Purpose of review Dyslipidaemia is an important risk factor for cardiovascular disease, and can be modified by diet. However, the lipid response to dietary change may be influenced by genetic variation. This review examines recent research (published since August 2003) on the effect of genetic variation on the lipid response to dietary change.
Recent findings In 10 reports describing intervention studies and seven reports describing observational studies, the lipid response to diet was modified by polymorphisms within the genes for apoE, apoB, apoCIII, lipoprotein lipase, hepatic lipase, endothelial lipase, the liver fatty acid-binding protein, the beta(3)-adrenergic receptor, adipsin and the peroxisome proliferator-activated receptor gamma. The studies varied widely in terms of the number and type of study participants, the composition and duration of the dietary interventions, the nutrients studied and dietary assessment methods used in the observational studies, and the polymorphisms analysed - some of which had not been studied before with regard to the lipid response to diet.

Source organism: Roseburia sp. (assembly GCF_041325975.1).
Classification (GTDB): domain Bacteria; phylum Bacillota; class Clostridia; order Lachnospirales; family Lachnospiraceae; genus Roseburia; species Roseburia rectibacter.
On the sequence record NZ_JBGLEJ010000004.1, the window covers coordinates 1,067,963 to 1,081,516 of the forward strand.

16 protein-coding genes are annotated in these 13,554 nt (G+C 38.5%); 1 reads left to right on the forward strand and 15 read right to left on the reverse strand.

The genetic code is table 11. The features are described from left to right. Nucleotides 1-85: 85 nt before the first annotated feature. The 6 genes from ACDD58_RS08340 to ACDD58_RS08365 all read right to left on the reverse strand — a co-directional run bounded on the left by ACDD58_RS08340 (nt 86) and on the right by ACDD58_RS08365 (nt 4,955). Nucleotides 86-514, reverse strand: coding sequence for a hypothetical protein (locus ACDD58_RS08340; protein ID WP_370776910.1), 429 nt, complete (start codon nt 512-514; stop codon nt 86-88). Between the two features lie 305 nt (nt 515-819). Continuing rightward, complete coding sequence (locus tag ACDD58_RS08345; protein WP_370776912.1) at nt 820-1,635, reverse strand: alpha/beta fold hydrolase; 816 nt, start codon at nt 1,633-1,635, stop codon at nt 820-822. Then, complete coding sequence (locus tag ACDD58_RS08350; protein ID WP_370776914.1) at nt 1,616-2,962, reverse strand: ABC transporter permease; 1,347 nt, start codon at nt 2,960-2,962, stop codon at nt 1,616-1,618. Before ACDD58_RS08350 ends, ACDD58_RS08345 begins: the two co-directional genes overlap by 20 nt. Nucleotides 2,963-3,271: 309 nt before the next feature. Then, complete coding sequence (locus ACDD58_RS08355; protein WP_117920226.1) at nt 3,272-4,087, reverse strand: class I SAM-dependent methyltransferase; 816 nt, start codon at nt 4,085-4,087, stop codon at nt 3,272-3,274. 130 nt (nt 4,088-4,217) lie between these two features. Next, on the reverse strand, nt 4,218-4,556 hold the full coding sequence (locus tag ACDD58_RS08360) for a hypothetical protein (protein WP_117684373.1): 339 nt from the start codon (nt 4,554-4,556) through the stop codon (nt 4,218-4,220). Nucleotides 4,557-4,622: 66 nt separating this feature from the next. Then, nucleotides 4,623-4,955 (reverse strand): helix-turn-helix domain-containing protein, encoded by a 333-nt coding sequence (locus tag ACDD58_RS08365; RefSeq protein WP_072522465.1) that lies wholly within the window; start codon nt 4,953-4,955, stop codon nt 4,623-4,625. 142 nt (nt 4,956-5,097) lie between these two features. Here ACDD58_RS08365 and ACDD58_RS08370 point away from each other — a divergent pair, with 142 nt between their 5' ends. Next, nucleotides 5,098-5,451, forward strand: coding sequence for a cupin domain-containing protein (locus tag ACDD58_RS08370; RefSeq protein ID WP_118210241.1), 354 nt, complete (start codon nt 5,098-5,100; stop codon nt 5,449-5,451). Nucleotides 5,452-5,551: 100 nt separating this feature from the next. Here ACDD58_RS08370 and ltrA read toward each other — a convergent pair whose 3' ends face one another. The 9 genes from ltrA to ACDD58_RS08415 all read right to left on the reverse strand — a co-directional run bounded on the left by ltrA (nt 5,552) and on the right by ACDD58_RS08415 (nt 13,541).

Summary The lipid response to dietary change is highly complex. Future studies will have to be large in order to assess the effects of multiple polymorphisms, and will have to control for many factors other than diet. At present, it is premature to recommend the use of genotyping in the design of therapeutic diets. However, such studies may be useful in identifying the mechanisms by which dietary components influence lipid levels.
- LDL-CHOLESTEROL RESPONSE
- TYPE-2 DIABETIC-PATIENTS
- FAT INTAKE